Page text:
To the people of poor nations, we pledge to work alongside you to make your farms flourish and let clean waters flow; to nourish starved bodies and feed hungry minds. And to those nations like ours that enjoy relative plenty, we say we can no longer afford indifference to suffering outside our borders; nor can we consume the world’s resources without regard to effect. For the world has changed, and we must change with it.
As we consider the road that unfolds before us, we remember with humble gratitude those brave Americans who, at this very hour, patrol far-off deserts and distant mountains. They have something to tell us today, just as the fallen heroes who lie in Arlington whisper through the ages. We honor them not only because they are guardians of our liberty, but because they embody the spirit of service; a willingness to find meaning in something greater than themselves. And yet, at this moment - a moment that will define a generation - it is precisely this spirit that must inhabit us all.
For as much as government can do and must do, it is ultimately the faith and determination of the American people upon which this nation relies. It is the kindness to take in a stranger when the levees break, the selflessness of workers who would rather cut their hours than see a friend lose their job which sees us through our darkest hours. It is the fire-fighter’s courage to storm a stairway filled with smoke, but also a parent’s willingness to nurture a child, that finally decides our fate.
Our challenges may be new. The instruments with which we meet them may be new. But those values upon which our success depends - hard work and honesty, courage and fair play, tolerance and curiosity, loyalty and patriotism - these things are old. These things are true. They have been the quiet force of progress throughout our history. What is demanded then is a return to these truths. What is required of us now is a new era of responsibility - a recognition, on the part of every American, that we have duties to ourselves, our nation, and the world, duties that we do not grudgingly accept but rather seize gladly, firm in the knowledge that there is nothing so satisfying to the spirit, so defining of our character, than giving our all to a difficult task.
This is the price and the promise of citizenship.
This is the source of our confidence - the knowledge that God calls on us to shape an uncertain destiny.
This is the meaning of our liberty and our creed - why men and women and children of every race and every faith can join in celebration across this magnificent mall, and why a man whose father less than sixty years ago might not have been served at a local restaurant can now stand before you to take a most sacred oath.
So let us mark this day with remembrance, of who we are and how far we have traveled. In the year of America’s birth, in the coldest of months, a small band of patriots huddled by dying campfires on the shores of an icy river. The capital was abandoned. The enemy was advancing. The snow was stained with blood. At a moment when the outcome of our revolution was most in doubt, the father of our nation ordered these words be read to the people: “Let it be told to the future world…that in the depth of winter, when nothing but hope and virtue could survive…that the city and the country, alarmed at one common danger, came forth to meet [it].”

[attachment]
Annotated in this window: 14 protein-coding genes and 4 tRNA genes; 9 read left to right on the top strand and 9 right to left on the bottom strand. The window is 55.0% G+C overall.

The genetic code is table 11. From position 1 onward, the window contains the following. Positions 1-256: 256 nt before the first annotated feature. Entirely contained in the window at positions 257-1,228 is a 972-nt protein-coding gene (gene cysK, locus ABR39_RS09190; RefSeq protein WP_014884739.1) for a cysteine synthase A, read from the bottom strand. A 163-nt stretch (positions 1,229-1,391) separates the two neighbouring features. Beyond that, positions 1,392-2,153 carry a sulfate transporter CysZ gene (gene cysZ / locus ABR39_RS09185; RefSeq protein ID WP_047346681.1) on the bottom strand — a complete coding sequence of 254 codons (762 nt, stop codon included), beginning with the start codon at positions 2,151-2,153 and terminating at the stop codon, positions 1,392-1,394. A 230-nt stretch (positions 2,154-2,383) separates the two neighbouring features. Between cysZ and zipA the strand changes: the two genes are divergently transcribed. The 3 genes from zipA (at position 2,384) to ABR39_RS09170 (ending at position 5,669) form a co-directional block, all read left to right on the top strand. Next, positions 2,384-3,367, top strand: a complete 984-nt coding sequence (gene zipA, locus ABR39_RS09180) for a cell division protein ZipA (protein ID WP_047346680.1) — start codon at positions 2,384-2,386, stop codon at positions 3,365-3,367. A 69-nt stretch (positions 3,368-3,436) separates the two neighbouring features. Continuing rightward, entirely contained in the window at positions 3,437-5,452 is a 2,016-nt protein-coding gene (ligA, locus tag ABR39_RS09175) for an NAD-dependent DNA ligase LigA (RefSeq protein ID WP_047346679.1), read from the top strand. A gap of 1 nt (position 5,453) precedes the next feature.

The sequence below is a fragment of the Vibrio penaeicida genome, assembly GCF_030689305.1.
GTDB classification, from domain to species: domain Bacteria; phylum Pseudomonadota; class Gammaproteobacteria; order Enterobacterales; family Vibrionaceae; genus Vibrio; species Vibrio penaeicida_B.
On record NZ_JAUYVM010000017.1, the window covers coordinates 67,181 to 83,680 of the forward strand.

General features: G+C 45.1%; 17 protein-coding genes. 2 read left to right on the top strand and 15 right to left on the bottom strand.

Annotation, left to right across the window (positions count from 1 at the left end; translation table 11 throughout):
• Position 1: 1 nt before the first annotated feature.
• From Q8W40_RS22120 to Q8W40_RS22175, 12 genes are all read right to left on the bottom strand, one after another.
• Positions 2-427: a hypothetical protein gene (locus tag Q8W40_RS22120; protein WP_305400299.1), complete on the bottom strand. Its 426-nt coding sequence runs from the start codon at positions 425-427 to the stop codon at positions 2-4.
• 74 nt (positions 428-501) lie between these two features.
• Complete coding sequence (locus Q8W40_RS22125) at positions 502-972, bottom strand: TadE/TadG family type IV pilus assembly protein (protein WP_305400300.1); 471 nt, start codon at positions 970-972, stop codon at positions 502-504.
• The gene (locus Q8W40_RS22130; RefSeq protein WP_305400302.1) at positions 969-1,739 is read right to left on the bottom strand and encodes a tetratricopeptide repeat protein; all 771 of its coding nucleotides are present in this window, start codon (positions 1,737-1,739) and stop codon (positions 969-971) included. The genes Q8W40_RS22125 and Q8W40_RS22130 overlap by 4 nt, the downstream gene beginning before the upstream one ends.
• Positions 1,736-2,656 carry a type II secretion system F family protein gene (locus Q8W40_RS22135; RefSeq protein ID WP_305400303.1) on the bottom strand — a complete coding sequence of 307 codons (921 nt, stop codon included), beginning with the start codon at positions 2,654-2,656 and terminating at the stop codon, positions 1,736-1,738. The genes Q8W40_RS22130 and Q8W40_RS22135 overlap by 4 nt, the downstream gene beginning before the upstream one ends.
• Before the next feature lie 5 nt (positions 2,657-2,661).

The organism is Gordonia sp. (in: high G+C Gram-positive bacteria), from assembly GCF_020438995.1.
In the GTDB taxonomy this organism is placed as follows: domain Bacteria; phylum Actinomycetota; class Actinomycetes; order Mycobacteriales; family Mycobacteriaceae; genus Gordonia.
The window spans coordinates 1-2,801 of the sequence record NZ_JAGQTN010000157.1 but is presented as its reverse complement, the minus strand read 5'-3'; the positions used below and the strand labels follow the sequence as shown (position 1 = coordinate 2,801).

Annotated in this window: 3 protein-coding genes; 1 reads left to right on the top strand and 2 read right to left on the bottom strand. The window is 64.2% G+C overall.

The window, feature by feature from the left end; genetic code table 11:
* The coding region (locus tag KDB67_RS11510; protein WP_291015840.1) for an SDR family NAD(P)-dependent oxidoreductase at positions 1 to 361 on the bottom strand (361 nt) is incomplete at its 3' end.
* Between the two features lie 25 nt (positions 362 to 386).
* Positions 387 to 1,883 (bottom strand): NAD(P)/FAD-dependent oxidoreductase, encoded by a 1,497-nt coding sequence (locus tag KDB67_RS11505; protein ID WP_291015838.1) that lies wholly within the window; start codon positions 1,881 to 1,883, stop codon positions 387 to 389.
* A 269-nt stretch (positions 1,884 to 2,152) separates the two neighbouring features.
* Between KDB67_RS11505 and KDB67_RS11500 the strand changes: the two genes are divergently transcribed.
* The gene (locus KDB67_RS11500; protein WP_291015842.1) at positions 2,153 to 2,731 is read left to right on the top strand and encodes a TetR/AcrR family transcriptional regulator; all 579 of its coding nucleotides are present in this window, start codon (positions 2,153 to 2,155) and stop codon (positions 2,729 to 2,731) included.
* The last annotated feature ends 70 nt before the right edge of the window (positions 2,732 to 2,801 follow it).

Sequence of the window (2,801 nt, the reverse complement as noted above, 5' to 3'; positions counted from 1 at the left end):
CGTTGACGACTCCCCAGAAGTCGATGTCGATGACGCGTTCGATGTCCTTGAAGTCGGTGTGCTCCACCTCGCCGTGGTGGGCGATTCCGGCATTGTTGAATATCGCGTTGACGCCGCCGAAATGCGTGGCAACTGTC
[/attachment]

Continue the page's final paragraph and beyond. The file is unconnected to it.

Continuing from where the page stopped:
America. In the face of our common dangers, in this winter of our hardship, let us remember these timeless words. With hope and virtue, let us brave once more the icy currents, and endure what storms may come. Let it be said by our children’s children that when we were tested we refused to let this journey end, that we did not turn back nor did we falter; and with eyes fixed on the horizon and God’s grace upon us, we carried forth that great gift of freedom and delivered it safely to future generations.
Monday, January 19, 2009
The kids played HARD at Odyssey. Then we enjoyed some lunch and said goodbye to our friends. Our group headed over to the Washington State History Museum, which was open all day for free! We were excited to find a free activity. We got lucky and found parking right next to the museum and then walked over to the entrance. I had no idea just how big the place was. There were FIVE STORIES to explore! It was crowded of course. Not only was it a free day, but it was also the MLK holiday and they had a lot of activities going on surrounding that. We didn't stay very long. It's hard to keep the attention of 6 children when they range in age so greatly. But that was the main reason I wanted to go on a free day.
The kids got to see a very cool train exhibit. We got lucky because that exhibit, which has been there since April of last year, will be leaving on the 24th of this month.
They also got to dress up in period clothing and had a lot of fun with that. They looked so cute! Unfortunately, they refused to pose for a group shot, so this is what we got. No flash photography allowed so it was hard to get pictures that were well lit but not blurry (the joys of moving bodies!)
When we were done in the museum, our plan was to head back to the car and go home. But a couple of the kids had other ideas. Ethan suggested we take a nice walk and Samantha proclaimed that she really wanted to go on a trolley ride. No problem. We still had an hour and a half left on our parking tag (we had to purchase a minimum of 3 hours). As an added bonus, I had heard that the downtown Tacoma trolley was free. It goes a really short distance, from the theater district over to the Tacoma Dome and back. So we hopped on at Union Station and took the ride. The kids LOVED it!
And here are some pictures of the beauty of downtown Tacoma: